Thursday, 19 July 2018 15:28

Change Your Conference Experience by Submitting an ASM Microbe 2019 Session Proposal

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Published in mBiosphere

ASM is a member-driven society, and its premier conference, ASM Microbe, is designed to address the hot issues that attendees and members want to discuss. A program committee of active scientists helps shape the major topics of the conference, but where does the program committee get their suggestions? From you, the microbial sciences researcher! Session proposals for ASM Microbe 2019 are now being solicited, and the experience of contributing to the program by convening a session can change your entire meeting experience. Anyone can submit a session proposal, from grad student to postdoctoral fellow to professor or professional microbiologist: 




Kathryn (K.T.) ElliottKathryn (K.T.) Elliott. Source.

“It really was a totally different meeting for me, and totally in a positive way,” Kathryn (K.T.) Elliott said, when contacted about her recently convened session at ASM Microbe 2018. Elliott proposed a session on science communication, a topic near to her heart. “For me, it helped to submit something I was really passionate about; it wasn’t just another session and it wasn’t just a cute name of something that might sound good. I think that passion probably came through in the description.” 


This was the first session proposal Elliott had suggested, and she was happy with the way the program committee combined her suggestions with similar sessions proposed by others. “It turns out they had 4 very similar topic proposals submitted. The program committee contacted me and the 4 of us who’d made submissions and proposed a way to combine all 4 into a single symposium that would combine a lot of our ideas.”


Elliott’s proposal was combined with others on similar science communications topics, in ways that she saw ultimately benefitting the audience experience. “I had a vision of creative science communications and citizen science, while others had more a vision of art and science communication or writing and science communication – we ended up with a session that covered allof these. I think it turned into a much richer session for the audience because of the involvement of the program committee.”


2018.7.19 ASM Call for SessionsMembers of the "Creative Approaches to Presenting the Microbial World" session, including (L to R): Sanja Saftic, Evelyn Alexander, Sarina Peterson, Brianna Rapini, Mark Martin, KT Elliott, and Dave Westenberg. Photo courtesy KT Elliott.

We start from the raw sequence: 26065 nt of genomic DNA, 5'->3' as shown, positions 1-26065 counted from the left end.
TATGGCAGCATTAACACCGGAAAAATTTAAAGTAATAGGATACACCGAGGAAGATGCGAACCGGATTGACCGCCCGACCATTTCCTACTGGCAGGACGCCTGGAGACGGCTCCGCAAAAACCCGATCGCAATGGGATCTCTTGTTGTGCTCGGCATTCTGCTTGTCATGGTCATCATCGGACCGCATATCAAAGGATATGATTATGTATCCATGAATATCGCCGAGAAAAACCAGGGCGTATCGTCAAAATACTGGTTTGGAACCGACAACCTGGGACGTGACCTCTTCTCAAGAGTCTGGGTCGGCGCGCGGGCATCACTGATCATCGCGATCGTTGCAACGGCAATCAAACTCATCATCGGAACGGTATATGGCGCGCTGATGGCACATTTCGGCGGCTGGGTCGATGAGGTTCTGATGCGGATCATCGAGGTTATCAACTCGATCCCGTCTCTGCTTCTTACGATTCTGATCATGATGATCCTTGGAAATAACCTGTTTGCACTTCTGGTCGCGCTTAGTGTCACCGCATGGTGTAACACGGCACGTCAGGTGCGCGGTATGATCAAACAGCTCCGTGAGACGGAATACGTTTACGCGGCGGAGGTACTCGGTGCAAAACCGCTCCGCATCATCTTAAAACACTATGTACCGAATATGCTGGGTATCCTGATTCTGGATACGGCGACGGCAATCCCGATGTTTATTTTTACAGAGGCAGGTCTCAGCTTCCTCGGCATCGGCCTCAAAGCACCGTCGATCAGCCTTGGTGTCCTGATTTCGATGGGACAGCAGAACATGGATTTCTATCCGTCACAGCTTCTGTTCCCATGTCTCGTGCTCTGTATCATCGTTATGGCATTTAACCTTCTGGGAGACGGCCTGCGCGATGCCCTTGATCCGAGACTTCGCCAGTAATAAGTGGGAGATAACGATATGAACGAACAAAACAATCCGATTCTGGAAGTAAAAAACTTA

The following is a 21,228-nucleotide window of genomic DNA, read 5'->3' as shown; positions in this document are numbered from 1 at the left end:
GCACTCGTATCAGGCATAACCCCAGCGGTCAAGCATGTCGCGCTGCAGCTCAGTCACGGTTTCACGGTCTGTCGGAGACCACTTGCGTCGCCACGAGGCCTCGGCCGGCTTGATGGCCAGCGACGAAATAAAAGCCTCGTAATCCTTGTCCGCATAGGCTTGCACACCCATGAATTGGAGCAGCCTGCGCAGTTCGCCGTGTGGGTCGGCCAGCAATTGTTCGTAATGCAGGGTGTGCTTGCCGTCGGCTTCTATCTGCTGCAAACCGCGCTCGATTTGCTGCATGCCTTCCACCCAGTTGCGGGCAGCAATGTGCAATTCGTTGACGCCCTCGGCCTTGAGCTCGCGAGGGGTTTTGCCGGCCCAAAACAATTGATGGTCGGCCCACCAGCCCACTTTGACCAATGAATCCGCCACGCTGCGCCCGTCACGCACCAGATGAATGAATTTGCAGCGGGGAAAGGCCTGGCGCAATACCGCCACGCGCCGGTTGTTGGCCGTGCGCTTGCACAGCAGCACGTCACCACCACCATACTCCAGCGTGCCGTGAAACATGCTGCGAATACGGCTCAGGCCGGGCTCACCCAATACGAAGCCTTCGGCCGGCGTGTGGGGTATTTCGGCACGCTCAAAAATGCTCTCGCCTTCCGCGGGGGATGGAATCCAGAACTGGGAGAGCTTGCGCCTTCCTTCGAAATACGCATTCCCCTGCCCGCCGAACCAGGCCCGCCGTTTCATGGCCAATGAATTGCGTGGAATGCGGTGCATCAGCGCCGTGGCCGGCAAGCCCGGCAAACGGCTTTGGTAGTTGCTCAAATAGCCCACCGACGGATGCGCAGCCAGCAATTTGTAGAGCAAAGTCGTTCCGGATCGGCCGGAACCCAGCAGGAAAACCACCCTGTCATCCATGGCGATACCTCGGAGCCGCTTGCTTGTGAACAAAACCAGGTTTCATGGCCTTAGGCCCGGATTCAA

Co-convening “Creative Approaches to Presenting the Microbial World” alongside ASM Carski award winner Mark Martin changed Elliott’s experience of the entire meeting, not only of her session. “I think it was surprising to me how much it changed my experience. I realized I was much more invested in the meeting. I’ve always loved going to the meeting and have always gone to as many sessions and poster talks as possible, but I would say I felt more ownership of the meeting, plus a lot of pride in the meeting and the society, in a way I hadn’t experienced before.” 


That feeling of ownership lasted longer than her single session. “I had people coming up to me at different sessions later, telling me what they’d enjoyed or learned, and so it enriched interactions with other people throughout the meeting.” Additionally, once she was listed as a convener, extra opportunities came Elliott’s way, which she suspects was because she was dedicated to attending the meeting. For example, she and another scientist from her session, Dave Westenberg, were interviewed by Jennifer Gardy in the ASM Studio. “Because of all of this, I felt so much more involved in the meeting,” K.T. said.


Elliott advises others to submit proposals on topics they feel similarly passionate about. “It also helped to really think about the panel and who they may be; they didn’t use all of my suggestions but I think that was a really useful exercise. I appreciate that ASM really thinks about the diversity of the panels and at the meeting, and it was a good exercise for me to think about representing different career stages, different parts of society, and different parts of ASM.”



Last modified on Wednesday, 25 July 2018 13:41
Julie Wolf

Julie Wolf is the ASM Science Communications Specialist. She contributes to the ASM social media and blog network and hosts the Meet the Microbiologist podcast. She also runs workshops at ASM conferences to help scientists improve their own communication skills. Follow Julie on Twitter for more ASM and microbiology highlights at @JulieMarieWolf.

Julie earned her Ph.D. from the University of Minnesota, focusing on medical mycology and infectious disease. Outside of her work at ASM, she maintains a strong commitment to scientific education and teaches molecular biology at the community biolab, Genspace. She lives in beautiful New York City.